Fast approaching International Women’s Day 2019 on March the 9th and our own celebration of women at Hitchin Town FC on 2nd March 2019 at Home to Rushall Olympic. This year IWD is being marked by the hashtag #BalancedForBetter to celebrate Women’s achievements and call for a more gender balanced society. Hitchin Town Football Club in partnership with Humanitas are celebrating the wonderful women that we are lucky enough to have in our community. These women have been pioneers in our community, out there working, having families and showing us all that anything is possible.

Judi Billing MBE, Mother, Grandmother, County Councillor for Hitchin North, Leader of the HCC Labour Group, and Labour spokesperson for Education, Libraries & Localism, agreed to meet Gracie and Myself to allow herself to be interviewed and share her thoughts with us. We were inspired and we hope that you will be too.

Judi was awarded her MBE in July 2015 for services to local Government a truly deserved merit for the in excess of 30 years that she has given to the community. She is a qualified teacher and has experienced working in the voluntary sector, she is a highly skilled organiser who has worked with political and managerial leaders across local governments. As leader of the Labour Group it is her duty to help motivate her fellow councillors when in the current political climate that must be very tough.

KD: Which one of those jobs I listed is your favourite?
JB: Oh Goodness me, probably the very local councilor, where I get to solve problems and issues and engage with issues and really try hard to make a difference.

KD: Do you find people come up to you in the street and attack you with, not their problems, but “we need help” or thank you so much for what you have done?
JB: Yes all of that, some of it not necessarily that pleasant; a shopping trip can be difficult and time consuming.

KD: Have you ever thought of going out incognito or in disguise?
JB: Not really, because at heart I am very extroverted, I do like talking to people so If I complain about it to myself it is pretty short lived.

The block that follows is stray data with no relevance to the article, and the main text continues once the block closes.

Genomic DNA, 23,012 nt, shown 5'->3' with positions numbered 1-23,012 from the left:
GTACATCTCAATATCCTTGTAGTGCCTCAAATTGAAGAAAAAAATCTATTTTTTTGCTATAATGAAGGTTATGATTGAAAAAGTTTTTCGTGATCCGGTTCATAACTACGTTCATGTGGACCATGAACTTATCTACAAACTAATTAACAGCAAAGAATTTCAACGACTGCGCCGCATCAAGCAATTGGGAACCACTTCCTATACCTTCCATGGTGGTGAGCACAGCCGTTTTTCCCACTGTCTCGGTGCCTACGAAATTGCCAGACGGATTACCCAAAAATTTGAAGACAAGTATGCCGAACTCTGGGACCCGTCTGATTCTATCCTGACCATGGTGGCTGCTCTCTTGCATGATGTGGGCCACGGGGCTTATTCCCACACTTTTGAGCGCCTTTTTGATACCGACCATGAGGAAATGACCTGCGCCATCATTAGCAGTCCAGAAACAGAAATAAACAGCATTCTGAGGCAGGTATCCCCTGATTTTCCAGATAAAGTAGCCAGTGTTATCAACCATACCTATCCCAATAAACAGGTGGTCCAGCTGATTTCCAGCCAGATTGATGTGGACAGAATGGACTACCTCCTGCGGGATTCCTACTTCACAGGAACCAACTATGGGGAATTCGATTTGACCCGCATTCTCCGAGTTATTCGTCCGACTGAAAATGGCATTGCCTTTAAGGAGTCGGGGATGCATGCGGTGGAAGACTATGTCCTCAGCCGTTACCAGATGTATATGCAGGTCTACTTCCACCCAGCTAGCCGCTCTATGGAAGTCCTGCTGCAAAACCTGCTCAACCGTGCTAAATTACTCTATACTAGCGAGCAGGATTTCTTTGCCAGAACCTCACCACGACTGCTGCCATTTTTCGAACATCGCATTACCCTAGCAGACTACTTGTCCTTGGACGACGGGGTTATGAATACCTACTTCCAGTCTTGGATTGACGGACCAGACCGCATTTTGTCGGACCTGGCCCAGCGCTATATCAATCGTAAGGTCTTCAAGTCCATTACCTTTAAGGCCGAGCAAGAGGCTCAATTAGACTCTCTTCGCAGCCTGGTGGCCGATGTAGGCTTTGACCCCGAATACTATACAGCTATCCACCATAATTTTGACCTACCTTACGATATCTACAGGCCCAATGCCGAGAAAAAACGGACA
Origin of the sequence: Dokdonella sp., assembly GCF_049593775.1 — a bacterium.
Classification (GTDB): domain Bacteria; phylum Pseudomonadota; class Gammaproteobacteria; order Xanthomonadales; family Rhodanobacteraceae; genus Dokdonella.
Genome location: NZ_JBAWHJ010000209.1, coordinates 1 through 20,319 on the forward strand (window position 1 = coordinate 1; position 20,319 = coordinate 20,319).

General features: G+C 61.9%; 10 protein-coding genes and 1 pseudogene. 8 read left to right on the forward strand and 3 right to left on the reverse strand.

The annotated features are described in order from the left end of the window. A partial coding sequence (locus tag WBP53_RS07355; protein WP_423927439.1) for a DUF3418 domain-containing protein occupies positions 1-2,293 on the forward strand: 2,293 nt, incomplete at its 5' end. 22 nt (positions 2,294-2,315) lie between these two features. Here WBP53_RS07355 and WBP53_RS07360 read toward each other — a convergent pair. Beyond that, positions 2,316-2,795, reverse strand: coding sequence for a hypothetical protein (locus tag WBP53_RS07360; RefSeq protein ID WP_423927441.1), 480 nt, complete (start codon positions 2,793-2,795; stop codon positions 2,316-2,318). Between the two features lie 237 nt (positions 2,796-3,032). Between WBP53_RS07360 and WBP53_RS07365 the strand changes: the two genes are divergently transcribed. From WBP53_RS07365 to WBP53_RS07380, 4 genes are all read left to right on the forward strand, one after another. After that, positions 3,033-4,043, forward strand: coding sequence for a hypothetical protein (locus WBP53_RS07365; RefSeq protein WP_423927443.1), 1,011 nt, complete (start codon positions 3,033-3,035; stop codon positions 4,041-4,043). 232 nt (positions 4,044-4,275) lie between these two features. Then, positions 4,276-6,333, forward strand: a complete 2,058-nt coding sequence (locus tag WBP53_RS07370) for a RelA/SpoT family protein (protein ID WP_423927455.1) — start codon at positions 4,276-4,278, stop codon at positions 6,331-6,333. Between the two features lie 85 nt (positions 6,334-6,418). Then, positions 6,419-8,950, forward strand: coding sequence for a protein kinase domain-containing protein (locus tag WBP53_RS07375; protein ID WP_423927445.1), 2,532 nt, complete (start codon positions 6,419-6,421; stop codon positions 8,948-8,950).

KD: I don’t know if you are aware of Humanitas and their work? They firmly believe that everyone is entitled to 3 main things; Good Health, Family and Education. Would you say that these three things have helped you achieve what you have today?
JB: Yes, I do think that, and I would add a home to that list. To me its extraordinary that anybody in this society and in this community; one of the richest countries in the world, and some people still do not have access to some of that.

KD: The society that we have become seems two tiered.
JB: And I think it is becoming worse rather than better and I find that astonishing in 2019!

KD: What education and working path did you take to become a Councilor?
JB: There is no actual qualification or educational path to be an elected representative and that’s one of the joys of the job. That it ought to be open to every walk of life with every level of education. My own education was not brilliant, and I rebelled at school. I left with what was 3 pretty awful O-Levels because I refused to tow the various lines. So, I had to go back into education after my children, in my late 20’s early 30’s. Surrounded by children writing essays sitting on a beanbag in Walsworth Road to qualify as a further education teacher.

KD: Did you find it harder going back into education with the “youngsters” or did you find it a great experience.
JB: Well actually I found it easier because I was coming back into it. If that is when you are motivated – I was not motivated at 16 – 18 but I was in my late 20’s chaotic though it may have been for anybody watching the scene at home.

KD: Were you working as well as running the home and studying?
JB: I was working at that time in adult literacy in local colleges and they sent me on day release for professional qualification at what was Hatfield Poly.

KD: Have you found that you have been treated differently as a woman, either in a positive or a negative way throughout your working career?
JB: Do you know, I’m going to let you down. I have had very, very few instances where feeling that my gender was an inconvenience in my life. When I was first interviewed to ascertain my suitability to be a Councilor, I was asked by an elderly gentleman How on earth I was going to cope with looking after my children? Which of course something which would never have been asked of a man. But the fact that I remember that so clearly and with such horror means that I haven’t experienced very many instances.

KD: You haven’t let me down, because I think that is so positive and maybe that means life is changing.
JB: Oh do know a lot of women who don’t feel as I do and who have not had that experience and I respect their concerns and their campaigns to make it easier for women. There are other ways in which women have been massively disadvantaged; The pension debacle at the moment, there a great many women my age who have not been properly treated by Government. There are women in the House of Commons who want to take maternity leave and there is no proper organization. But one recent campaign in local government has been to ensure that councilors get proper provision.